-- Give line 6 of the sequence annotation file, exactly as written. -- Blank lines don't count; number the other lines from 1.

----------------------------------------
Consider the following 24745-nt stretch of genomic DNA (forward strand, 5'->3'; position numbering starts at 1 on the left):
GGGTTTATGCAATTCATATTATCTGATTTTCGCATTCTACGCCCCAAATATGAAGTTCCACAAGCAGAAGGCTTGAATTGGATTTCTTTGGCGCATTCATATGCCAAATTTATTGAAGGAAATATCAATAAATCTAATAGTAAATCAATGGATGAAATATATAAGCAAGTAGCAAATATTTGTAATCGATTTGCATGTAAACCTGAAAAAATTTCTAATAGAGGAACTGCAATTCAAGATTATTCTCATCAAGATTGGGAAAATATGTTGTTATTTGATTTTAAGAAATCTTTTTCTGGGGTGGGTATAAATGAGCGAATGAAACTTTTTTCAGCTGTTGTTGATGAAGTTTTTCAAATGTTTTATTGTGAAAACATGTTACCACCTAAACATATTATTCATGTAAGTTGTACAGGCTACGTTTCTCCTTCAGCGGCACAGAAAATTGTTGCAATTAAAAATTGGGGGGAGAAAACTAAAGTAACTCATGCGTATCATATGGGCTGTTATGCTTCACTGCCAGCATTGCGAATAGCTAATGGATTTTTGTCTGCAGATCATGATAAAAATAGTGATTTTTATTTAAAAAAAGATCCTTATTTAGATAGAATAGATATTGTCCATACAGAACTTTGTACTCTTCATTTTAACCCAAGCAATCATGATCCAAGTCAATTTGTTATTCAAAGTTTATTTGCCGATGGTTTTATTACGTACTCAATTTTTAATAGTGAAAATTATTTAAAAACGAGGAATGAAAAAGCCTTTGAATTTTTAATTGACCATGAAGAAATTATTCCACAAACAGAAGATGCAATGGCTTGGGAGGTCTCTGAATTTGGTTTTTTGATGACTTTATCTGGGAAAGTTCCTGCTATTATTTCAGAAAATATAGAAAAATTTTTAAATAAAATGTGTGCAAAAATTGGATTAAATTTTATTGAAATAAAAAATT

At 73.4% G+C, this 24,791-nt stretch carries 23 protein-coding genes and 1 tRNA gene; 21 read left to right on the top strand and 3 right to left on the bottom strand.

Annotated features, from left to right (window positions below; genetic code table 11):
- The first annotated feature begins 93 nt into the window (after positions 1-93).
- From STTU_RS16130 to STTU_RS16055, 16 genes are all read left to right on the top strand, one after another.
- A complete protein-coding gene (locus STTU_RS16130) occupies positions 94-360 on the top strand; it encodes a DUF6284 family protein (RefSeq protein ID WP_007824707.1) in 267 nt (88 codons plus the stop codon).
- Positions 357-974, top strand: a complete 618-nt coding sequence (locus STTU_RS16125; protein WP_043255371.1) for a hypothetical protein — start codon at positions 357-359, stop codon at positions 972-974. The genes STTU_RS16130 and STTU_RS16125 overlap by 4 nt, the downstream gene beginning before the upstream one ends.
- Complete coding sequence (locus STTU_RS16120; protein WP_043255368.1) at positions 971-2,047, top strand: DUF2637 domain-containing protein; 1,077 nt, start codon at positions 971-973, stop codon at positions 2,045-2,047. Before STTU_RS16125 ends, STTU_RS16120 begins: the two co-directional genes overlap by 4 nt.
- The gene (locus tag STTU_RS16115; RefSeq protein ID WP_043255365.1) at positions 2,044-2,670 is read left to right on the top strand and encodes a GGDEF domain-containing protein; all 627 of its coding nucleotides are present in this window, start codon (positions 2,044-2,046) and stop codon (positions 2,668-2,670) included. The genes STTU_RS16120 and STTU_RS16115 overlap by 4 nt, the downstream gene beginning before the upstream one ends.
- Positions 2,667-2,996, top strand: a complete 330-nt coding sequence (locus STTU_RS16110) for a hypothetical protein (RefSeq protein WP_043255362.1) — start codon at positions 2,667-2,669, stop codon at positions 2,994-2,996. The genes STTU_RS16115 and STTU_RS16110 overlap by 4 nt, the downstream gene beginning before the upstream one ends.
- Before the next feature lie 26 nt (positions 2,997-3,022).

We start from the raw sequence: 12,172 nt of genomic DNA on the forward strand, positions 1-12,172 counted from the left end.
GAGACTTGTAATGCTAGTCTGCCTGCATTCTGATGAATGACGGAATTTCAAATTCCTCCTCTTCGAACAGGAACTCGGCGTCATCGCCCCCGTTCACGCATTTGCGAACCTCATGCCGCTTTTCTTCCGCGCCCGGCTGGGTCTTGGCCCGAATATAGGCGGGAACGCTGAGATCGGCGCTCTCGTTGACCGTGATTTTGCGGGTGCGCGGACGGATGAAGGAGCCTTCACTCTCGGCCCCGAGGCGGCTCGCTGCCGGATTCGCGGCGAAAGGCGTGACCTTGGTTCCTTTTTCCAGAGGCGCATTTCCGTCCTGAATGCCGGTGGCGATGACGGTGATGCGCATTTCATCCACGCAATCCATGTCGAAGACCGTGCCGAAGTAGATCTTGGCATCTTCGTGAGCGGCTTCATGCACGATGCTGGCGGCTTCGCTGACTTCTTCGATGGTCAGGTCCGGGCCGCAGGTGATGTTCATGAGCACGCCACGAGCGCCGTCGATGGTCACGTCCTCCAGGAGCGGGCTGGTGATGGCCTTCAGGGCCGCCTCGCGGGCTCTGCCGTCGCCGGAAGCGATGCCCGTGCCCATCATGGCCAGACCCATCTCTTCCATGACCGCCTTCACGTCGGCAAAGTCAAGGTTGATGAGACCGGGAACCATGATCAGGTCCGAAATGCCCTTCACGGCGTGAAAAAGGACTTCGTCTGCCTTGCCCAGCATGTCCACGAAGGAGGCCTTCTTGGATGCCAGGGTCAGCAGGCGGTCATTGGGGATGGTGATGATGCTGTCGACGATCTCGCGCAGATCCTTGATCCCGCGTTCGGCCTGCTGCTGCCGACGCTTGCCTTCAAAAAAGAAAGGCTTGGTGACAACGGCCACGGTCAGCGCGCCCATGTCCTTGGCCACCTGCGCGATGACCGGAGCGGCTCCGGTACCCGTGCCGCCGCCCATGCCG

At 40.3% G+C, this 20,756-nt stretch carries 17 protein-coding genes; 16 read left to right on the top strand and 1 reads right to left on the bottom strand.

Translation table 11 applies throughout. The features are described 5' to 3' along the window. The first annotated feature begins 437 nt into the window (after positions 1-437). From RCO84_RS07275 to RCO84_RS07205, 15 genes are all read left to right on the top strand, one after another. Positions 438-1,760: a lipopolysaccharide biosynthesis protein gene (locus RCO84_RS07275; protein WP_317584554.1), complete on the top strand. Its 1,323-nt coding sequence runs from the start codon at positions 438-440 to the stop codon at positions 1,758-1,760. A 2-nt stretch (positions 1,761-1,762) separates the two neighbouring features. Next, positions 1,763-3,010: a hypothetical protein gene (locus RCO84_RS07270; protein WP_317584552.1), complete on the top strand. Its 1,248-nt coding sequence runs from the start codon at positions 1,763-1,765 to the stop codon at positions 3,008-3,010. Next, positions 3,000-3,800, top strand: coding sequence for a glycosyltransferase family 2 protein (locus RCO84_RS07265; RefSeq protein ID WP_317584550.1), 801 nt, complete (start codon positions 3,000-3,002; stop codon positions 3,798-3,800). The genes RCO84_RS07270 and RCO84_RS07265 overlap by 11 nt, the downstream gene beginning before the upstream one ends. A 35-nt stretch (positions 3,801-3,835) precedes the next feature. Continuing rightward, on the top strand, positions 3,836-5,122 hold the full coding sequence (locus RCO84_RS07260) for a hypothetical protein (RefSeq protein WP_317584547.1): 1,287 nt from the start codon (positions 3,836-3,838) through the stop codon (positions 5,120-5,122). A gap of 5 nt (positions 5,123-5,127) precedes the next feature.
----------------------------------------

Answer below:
- From STTU_RS16130 to STTU_RS16055, 16 genes are all read left to right on the top strand, one after another.